Below are Chairman Nadler's remarks announcing the introduction of articles of impeachment: 

"Over the last several months, the investigative committees of the House have been engaged in an impeachment inquiry into President Donald Trump’s efforts to solicit foreign interference in the 2020 elections—efforts that compromised our national security and threatened the integrity of our elections.  Throughout this inquiry, he has attempted to conceal the evidence from Congress and the American people.

"Our President holds the ultimate public trust.  When he betrays that trust, and puts himself before country, he endangers the Constitution, he endangers our democracy and he endangers our national security.  The Framers prescribed a clear remedy for Presidents who violate their Oath of Office.  That is the power of impeachment.  

"Today, in service to our duty to the Constitution and to our country, the House Committee on the Judiciary is introducing two articles of impeachment charging the President of the United States, Donald J. Trump, with committing high Crimes and Misdemeanors.  

"The first article is for Abuse of Power.  It is an impeachable offense for the President to exercise the powers of his public office to obtain an improper personal benefit, while ignoring or injuring the national interest.  

"That is exactly what President Trump did when he solicited and pressured Ukraine to interfere in our 2020 Presidential Election—thus damaging our national security, undermining the integrity of the next election, and violating his oath to the American people.  These actions, moreover, were consistent with President Trump’s previous invitations of foreign interference in our 2016 Presidential election. 

"And when he was caught—when the House investigated and opened an impeachment inquiry—President Trump engaged in unprecedented, categorical, and indiscriminate defiance of the impeachment inquiry.  

"This gives rise to the second article of impeachment for Obstruction of Congress.  Here, too, we see a familiar pattern in President Trump’s misconduct.  A President who declares himself above accountability, above the American people, and above Congress’s power of impeachment—which is meant to protect against threats to our democratic institutions—is a President who sees himself as above the law. 

"We must be clear: no one, not even the President, is above the law.

"I want to recognize the great contributions of the investigative chairs, particularly Intelligence Committee Chairman Adam Schiff, Foreign Affairs Chairman Eliot Engel, the Committee on Oversight and Reform’s former Chairman, the late Elijah Cummings, and its new Chairwoman Carolyn Maloney, Financial Services Chairwoman Maxine Waters, and Ways and Means Chairman Richard Neal, who helped lay the foundation for the articles we are introducing today.  I also want to thank my Judiciary Committee colleagues, who were critical in our work to hold the President accountable and in the drafting of these articles.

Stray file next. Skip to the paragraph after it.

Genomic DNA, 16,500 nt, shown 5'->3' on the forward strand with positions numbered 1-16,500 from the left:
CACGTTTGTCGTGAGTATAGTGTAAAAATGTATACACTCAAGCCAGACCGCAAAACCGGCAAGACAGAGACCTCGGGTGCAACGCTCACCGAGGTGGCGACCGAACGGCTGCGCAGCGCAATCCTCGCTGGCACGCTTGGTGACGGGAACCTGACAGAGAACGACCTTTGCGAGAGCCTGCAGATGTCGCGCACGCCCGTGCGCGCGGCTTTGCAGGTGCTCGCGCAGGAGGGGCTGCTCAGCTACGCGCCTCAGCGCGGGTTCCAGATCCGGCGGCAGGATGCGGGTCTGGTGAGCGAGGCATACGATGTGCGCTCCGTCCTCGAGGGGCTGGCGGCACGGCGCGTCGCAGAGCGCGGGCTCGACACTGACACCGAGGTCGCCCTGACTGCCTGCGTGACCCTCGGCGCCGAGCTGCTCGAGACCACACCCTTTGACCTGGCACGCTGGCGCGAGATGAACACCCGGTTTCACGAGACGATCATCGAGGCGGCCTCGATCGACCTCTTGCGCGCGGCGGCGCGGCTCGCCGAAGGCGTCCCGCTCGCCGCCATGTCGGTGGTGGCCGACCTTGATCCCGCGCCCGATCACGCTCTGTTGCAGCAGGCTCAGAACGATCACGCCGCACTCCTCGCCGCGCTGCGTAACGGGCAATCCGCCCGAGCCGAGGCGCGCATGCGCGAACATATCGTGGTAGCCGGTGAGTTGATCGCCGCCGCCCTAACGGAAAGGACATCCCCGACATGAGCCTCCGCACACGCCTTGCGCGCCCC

"Later this week, the Judiciary Committee will meet to consider these articles of impeachment, and to make a recommendation to the full House of Representatives.  We do not take this action lightly.  But we have taken an oath to defend the Constitution and—unlike President Trump—we understand that our duty, first and foremost, is to protect the Constitution and the interests of the American people.  That is why we must take this solemn step today.

"Elections are the cornerstone of democracy and are foundational to the rule of law.  But the integrity of our next election is at risk from a President who has already sought foreign interference in the 2016 and 2020 elections, and who consistently puts himself above country.  That is why we must act now."


Dec. 9, 2019

Chairman Nadler Sends Letter to Ranking Member Collins Regarding Impeachment Inquiry

Washington, D.C. –Today, House Judiciary Committee Chairman Jerrold Nadler (D-NY) sent a letter to Ranking Member Doug Collins (D-GA) regarding the Judiciary Minority’s request for witness testimony.  

Below are excerpts from the letter to Ranking Member Collins:  

“With respect to your requests that the Committee obtain testimony from Chairman Schiff as well as '[t]he anonymous whistleblower whose complaint initiated this ‘impeachment inquiry,’' the Committee has previously tabled motions with regard to these matters at its December 4, 2019 hearing, and I see no reason to reconsider those requests. Moreover, the Intelligence Committee report has adduced independent evidence for its conclusions that do not rely upon the whistleblower in any way and Intelligence committee counsel will be testifying as provided for by H. Res. 660, and thus there is no need for Chairman Schiff.” 

“Five of your remaining requests were previously made by Ranking Member Nunes during the House Permanent Select Committee on Intelligence impeachment proceedings, and were rejected by that Committee…I concur in Chairman Schiff’s assessment and also find that these requests outside of the parameters of the impeachment inquiry…The same is true of your remaining request concerning '[t]he Intelligence Community employee who spoke with Lieutenant Colonel Alexander Vindman about President Trump’s July 25 phone call.' 

“I remain prepared to schedule a meeting of the Committee on December 9, 2019 should you choose to refer to the Committee for decision the question of whether to subpoena any or all of these witnesses…”  

The text of the letter to Ranking Member Collins is available here.